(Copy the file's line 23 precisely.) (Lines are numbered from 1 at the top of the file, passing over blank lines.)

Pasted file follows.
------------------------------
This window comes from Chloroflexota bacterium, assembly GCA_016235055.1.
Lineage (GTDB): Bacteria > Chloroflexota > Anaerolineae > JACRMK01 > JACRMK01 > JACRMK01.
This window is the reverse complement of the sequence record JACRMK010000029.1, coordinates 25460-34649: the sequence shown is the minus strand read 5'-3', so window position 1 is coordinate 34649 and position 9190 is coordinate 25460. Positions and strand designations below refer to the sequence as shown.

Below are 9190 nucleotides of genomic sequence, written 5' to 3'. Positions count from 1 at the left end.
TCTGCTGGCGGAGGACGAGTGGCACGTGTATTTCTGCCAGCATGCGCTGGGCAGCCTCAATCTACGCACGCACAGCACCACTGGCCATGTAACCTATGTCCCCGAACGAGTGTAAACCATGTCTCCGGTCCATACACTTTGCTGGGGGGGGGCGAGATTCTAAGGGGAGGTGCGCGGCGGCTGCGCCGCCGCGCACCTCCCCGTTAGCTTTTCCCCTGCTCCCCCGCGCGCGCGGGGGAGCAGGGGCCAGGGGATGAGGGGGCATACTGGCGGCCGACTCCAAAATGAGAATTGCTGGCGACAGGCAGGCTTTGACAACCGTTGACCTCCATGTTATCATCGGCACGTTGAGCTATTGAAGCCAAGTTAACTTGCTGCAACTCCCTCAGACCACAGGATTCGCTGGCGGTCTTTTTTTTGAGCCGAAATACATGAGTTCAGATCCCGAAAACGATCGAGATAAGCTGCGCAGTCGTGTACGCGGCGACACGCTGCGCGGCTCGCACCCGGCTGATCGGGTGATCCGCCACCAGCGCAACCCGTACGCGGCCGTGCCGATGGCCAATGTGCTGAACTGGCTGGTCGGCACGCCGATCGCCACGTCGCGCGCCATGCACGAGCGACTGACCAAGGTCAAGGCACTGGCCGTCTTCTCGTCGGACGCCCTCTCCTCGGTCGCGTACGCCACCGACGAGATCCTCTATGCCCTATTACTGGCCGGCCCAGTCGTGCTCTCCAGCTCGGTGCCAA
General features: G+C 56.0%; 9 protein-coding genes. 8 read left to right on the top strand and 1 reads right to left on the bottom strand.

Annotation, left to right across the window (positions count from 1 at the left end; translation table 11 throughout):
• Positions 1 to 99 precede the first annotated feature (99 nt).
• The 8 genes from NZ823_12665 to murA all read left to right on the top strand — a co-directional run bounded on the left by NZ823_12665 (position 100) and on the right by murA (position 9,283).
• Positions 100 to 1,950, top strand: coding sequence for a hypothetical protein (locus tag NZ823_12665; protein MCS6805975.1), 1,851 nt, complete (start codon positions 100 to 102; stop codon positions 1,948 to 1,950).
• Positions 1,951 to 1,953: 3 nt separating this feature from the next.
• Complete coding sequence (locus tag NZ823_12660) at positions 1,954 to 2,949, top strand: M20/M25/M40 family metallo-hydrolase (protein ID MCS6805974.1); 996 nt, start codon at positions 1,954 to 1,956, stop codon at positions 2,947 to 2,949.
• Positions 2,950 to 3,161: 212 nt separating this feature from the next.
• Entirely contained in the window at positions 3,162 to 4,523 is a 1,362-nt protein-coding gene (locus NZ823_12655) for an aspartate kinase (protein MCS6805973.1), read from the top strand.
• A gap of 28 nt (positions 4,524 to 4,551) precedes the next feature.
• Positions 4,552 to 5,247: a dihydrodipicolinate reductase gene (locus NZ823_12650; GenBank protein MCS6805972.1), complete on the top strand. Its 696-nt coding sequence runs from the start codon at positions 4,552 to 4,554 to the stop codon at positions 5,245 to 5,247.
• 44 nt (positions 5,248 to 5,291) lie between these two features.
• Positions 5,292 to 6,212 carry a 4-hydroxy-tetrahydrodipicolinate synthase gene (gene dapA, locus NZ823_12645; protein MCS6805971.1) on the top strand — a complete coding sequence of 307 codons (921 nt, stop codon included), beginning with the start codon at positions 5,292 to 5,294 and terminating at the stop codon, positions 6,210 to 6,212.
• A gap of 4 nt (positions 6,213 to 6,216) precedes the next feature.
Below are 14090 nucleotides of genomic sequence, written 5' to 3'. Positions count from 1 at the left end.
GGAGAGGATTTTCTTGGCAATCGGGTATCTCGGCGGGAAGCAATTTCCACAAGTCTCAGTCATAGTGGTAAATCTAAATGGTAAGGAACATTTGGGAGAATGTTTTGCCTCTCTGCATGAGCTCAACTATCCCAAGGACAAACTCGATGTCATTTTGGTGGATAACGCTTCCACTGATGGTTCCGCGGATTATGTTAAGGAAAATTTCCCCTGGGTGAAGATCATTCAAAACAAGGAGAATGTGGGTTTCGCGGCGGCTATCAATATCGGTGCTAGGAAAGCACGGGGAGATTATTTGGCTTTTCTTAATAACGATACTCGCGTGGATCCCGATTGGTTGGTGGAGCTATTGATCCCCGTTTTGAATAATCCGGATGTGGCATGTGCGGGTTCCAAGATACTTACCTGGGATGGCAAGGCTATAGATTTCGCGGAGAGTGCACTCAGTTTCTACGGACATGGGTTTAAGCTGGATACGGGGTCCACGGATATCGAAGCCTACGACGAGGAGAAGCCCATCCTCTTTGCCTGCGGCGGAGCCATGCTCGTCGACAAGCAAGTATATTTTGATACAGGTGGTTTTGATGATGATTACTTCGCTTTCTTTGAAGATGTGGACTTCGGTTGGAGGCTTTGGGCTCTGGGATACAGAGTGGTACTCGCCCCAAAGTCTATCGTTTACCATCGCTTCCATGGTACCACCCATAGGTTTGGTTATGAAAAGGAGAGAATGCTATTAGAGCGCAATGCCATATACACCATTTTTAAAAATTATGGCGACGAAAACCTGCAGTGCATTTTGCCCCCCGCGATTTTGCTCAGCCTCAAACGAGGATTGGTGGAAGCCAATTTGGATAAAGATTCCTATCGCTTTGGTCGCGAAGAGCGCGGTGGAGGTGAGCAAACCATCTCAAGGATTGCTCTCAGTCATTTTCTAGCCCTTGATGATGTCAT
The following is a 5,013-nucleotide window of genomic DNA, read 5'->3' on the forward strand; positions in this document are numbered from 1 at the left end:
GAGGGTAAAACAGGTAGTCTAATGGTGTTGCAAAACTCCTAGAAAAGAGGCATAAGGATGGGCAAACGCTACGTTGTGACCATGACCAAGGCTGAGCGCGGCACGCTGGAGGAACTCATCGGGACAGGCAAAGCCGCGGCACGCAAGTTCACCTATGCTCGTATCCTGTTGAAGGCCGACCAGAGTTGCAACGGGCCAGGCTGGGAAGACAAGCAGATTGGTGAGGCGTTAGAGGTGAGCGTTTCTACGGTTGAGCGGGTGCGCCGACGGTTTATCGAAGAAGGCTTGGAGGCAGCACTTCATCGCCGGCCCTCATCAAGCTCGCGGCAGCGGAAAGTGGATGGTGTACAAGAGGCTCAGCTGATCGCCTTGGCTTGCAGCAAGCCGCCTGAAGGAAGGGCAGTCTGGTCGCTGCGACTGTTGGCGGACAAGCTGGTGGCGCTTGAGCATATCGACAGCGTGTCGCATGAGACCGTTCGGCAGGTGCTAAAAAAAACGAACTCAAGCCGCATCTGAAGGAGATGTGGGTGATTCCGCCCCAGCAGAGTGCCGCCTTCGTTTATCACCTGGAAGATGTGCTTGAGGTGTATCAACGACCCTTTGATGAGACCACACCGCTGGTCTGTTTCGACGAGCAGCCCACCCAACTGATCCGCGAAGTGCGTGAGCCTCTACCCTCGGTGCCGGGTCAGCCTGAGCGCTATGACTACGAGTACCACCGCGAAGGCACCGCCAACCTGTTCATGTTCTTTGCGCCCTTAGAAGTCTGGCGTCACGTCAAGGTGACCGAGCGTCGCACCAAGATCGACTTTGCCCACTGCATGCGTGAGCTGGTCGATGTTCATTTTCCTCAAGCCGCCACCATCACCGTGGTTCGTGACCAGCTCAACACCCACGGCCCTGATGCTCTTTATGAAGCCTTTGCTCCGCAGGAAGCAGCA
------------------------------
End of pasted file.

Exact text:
GAGGGTAAAACAGGTAGTCTAATGGTGTTGCAAAACTCCTAGAAAAGAGGCATAAGGATGGGCAAACGCTACGTTGTGACCATGACCAAGGCTGAGCGCGGCACGCTGGAGGAACTCATCGGGACAGGCAAAGCCGCGGCACGCAAGTTCACCTATGCTCGTATCCTGTTGAAGGCCGACCAGAGTTGCAACGGGCCAGGCTGGGAAGACAAGCAGATTGGTGAGGCGTTAGAGGTGAGCGTTTCTACGGTTGAGCGGGTGCGCCGACGGTTTATCGAAGAAGGCTTGGAGGCAGCACTTCATCGCCGGCCCTCATCAAGCTCGCGGCAGCGGAAAGTGGATGGTGTACAAGAGGCTCAGCTGATCGCCTTGGCTTGCAGCAAGCCGCCTGAAGGAAGGGCAGTCTGGTCGCTGCGACTGTTGGCGGACAAGCTGGTGGCGCTTGAGCATATCGACAGCGTGTCGCATGAGACCGTTCGGCAGGTGCTAAAAAAAACGAACTCAAGCCGCATCTGAAGGAGATGTGGGTGATTCCGCCCCAGCAGAGTGCCGCCTTCGTTTATCACCTGGAAGATGTGCTTGAGGTGTATCAACGACCCTTTGATGAGACCACACCGCTGGTCTGTTTCGACGAGCAGCCCACCCAACTGATCCGCGAAGTGCGTGAGCCTCTACCCTCGGTGCCGGGTCAGCCTGAGCGCTATGACTACGAGTACCACCGCGAAGGCACCGCCAACCTGTTCATGTTCTTTGCGCCCTTAGAAGTCTGGCGTCACGTCAAGGTGACCGAGCGTCGCACCAAGATCGACTTTGCCCACTGCATGCGTGAGCTGGTCGATGTTCATTTTCCTCAAGCCGCCACCATCACCGTGGTTCGTGACCAGCTCAACACCCACGGCCCTGATGCTCTTTATGAAGCCTTTGCTCCGCAGGAAGCAGCA